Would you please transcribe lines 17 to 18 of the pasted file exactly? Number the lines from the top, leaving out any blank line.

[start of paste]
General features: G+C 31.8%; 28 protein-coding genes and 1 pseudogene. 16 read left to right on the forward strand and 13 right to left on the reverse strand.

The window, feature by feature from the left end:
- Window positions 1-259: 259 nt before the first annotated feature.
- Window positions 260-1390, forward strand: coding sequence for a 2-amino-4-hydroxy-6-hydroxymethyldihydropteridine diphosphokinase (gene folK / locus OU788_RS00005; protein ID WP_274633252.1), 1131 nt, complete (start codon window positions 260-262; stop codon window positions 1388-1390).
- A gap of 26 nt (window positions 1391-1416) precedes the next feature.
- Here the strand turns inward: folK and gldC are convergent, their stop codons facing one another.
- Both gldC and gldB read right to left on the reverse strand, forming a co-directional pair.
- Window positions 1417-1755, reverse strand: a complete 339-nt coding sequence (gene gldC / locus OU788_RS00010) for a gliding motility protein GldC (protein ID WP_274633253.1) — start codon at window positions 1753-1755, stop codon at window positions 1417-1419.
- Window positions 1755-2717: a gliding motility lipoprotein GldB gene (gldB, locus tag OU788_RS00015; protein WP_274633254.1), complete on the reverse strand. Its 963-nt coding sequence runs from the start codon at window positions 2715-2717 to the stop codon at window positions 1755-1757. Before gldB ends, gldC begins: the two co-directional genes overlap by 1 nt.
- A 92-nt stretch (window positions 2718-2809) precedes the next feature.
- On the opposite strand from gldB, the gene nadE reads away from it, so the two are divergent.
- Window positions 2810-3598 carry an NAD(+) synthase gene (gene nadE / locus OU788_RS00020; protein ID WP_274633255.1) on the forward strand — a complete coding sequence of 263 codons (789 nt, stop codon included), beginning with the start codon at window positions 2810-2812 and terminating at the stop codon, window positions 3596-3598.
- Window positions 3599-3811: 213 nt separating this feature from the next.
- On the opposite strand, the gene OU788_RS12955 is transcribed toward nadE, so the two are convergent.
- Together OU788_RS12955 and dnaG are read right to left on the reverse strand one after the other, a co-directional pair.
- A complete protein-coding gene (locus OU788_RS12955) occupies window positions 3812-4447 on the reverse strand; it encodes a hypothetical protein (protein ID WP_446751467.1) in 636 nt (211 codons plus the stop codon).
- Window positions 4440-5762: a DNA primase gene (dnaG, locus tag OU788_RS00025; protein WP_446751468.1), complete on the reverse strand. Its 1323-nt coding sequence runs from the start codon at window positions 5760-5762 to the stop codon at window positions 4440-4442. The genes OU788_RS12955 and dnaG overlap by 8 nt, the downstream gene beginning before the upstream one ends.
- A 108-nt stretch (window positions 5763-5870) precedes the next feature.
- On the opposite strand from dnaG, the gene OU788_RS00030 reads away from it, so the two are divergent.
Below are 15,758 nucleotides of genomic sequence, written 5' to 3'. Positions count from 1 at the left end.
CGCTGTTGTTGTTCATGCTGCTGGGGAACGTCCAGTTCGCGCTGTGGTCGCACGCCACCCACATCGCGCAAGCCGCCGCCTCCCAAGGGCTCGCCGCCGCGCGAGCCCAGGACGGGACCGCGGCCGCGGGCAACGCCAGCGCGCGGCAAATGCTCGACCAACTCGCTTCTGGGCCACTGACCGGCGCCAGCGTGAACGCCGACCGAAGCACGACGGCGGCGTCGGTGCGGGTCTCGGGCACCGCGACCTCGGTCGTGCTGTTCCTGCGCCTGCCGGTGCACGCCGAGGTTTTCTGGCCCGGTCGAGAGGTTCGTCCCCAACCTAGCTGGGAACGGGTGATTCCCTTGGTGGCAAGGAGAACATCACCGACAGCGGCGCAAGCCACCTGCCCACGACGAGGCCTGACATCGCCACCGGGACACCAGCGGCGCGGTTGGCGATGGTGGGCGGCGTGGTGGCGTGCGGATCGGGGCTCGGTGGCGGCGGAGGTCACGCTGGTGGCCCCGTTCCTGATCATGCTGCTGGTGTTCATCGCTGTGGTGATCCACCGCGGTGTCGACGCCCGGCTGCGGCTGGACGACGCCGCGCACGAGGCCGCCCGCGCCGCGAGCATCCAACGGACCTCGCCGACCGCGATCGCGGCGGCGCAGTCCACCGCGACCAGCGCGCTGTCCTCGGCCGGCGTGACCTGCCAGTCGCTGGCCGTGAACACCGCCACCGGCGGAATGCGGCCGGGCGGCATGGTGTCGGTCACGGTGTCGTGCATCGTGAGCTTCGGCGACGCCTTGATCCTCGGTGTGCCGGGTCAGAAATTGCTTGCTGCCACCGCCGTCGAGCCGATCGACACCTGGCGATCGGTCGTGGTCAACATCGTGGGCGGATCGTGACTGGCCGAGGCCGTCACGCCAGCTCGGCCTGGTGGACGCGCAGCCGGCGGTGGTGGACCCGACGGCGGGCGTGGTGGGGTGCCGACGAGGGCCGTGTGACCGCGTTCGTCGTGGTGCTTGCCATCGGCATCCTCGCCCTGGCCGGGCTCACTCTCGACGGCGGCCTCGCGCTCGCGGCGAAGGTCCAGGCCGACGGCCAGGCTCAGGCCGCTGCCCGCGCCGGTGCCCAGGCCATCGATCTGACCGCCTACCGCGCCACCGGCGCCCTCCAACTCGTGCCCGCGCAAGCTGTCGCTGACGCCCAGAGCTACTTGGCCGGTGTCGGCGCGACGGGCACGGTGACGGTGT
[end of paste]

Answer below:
- Window positions 4440-5762: a DNA primase gene (dnaG, locus tag OU788_RS00025; protein WP_446751468.1), complete on the reverse strand. Its 1323-nt coding sequence runs from the start codon at window positions 5760-5762 to the stop codon at window positions 4440-4442. The genes OU788_RS12955 and dnaG overlap by 8 nt, the downstream gene beginning before the upstream one ends.
- A 108-nt stretch (window positions 5763-5870) precedes the next feature.